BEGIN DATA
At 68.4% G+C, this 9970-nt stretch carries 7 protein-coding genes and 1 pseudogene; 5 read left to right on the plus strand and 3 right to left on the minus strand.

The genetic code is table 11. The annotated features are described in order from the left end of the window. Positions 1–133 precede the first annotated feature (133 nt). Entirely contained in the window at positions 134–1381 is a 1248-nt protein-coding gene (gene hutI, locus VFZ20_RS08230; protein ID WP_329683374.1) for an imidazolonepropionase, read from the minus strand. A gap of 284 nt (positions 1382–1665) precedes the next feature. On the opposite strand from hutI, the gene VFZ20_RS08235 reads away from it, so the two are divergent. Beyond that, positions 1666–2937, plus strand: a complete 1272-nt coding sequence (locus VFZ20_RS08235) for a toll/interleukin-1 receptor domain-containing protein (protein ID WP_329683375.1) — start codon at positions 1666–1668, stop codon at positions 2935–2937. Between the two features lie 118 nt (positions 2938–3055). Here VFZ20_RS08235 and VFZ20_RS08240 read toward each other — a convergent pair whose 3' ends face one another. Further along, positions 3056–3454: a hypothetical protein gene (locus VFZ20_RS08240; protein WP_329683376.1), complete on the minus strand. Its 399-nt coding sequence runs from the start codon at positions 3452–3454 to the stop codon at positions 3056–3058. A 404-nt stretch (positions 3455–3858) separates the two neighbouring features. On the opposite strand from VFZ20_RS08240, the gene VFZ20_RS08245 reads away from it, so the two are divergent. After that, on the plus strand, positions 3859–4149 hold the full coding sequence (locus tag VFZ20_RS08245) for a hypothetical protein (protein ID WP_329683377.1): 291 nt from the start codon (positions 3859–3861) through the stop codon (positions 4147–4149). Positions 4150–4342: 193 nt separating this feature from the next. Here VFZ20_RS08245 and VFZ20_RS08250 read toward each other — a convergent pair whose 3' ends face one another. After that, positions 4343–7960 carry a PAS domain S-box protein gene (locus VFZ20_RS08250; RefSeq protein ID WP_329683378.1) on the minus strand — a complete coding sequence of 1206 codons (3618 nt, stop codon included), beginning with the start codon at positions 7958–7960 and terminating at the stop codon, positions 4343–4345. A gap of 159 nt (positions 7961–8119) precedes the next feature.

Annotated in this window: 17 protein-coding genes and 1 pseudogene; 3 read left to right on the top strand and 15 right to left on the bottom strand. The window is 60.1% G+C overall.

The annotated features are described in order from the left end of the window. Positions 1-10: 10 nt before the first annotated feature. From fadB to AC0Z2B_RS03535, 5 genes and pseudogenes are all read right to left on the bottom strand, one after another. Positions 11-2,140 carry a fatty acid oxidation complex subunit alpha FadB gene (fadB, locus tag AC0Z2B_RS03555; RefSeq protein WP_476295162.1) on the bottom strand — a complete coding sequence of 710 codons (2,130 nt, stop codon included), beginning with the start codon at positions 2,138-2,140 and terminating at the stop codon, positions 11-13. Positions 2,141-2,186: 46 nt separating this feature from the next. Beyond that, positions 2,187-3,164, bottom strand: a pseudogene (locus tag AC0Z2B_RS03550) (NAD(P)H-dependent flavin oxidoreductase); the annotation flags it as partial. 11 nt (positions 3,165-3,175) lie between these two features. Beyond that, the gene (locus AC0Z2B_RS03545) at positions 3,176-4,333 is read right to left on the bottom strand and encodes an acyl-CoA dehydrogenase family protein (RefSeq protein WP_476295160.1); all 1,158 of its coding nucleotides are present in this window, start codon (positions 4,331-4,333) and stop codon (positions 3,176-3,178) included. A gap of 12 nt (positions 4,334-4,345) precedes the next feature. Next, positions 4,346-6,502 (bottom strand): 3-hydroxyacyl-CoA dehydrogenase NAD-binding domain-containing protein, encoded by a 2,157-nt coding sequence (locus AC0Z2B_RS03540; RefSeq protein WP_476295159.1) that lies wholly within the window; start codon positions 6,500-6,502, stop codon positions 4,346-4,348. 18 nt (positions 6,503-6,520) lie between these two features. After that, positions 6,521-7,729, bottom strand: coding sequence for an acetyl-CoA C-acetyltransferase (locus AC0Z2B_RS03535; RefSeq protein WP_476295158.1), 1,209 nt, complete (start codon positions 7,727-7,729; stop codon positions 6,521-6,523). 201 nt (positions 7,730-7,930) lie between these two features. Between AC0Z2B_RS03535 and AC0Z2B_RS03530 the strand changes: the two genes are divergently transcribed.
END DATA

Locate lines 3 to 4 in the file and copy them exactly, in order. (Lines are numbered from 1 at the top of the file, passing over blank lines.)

Annotated in this window: 17 protein-coding genes and 1 pseudogene; 3 read left to right on the top strand and 15 right to left on the bottom strand. The window is 60.1% G+C overall.

The annotated features are described in order from the left end of the window. Positions 1-10: 10 nt before the first annotated feature. From fadB to AC0Z2B_RS03535, 5 genes and pseudogenes are all read right to left on the bottom strand, one after another. Positions 11-2,140 carry a fatty acid oxidation complex subunit alpha FadB gene (fadB, locus tag AC0Z2B_RS03555; RefSeq protein WP_476295162.1) on the bottom strand — a complete coding sequence of 710 codons (2,130 nt, stop codon included), beginning with the start codon at positions 2,138-2,140 and terminating at the stop codon, positions 11-13. Positions 2,141-2,186: 46 nt separating this feature from the next. Beyond that, positions 2,187-3,164, bottom strand: a pseudogene (locus tag AC0Z2B_RS03550) (NAD(P)H-dependent flavin oxidoreductase); the annotation flags it as partial. 11 nt (positions 3,165-3,175) lie between these two features. Beyond that, the gene (locus AC0Z2B_RS03545) at positions 3,176-4,333 is read right to left on the bottom strand and encodes an acyl-CoA dehydrogenase family protein (RefSeq protein WP_476295160.1); all 1,158 of its coding nucleotides are present in this window, start codon (positions 4,331-4,333) and stop codon (positions 3,176-3,178) included. A gap of 12 nt (positions 4,334-4,345) precedes the next feature. Next, positions 4,346-6,502 (bottom strand): 3-hydroxyacyl-CoA dehydrogenase NAD-binding domain-containing protein, encoded by a 2,157-nt coding sequence (locus AC0Z2B_RS03540; RefSeq protein WP_476295159.1) that lies wholly within the window; start codon positions 6,500-6,502, stop codon positions 4,346-4,348. 18 nt (positions 6,503-6,520) lie between these two features. After that, positions 6,521-7,729, bottom strand: coding sequence for an acetyl-CoA C-acetyltransferase (locus AC0Z2B_RS03535; RefSeq protein WP_476295158.1), 1,209 nt, complete (start codon positions 7,727-7,729; stop codon positions 6,521-6,523). 201 nt (positions 7,730-7,930) lie between these two features. Between AC0Z2B_RS03535 and AC0Z2B_RS03530 the strand changes: the two genes are divergently transcribed.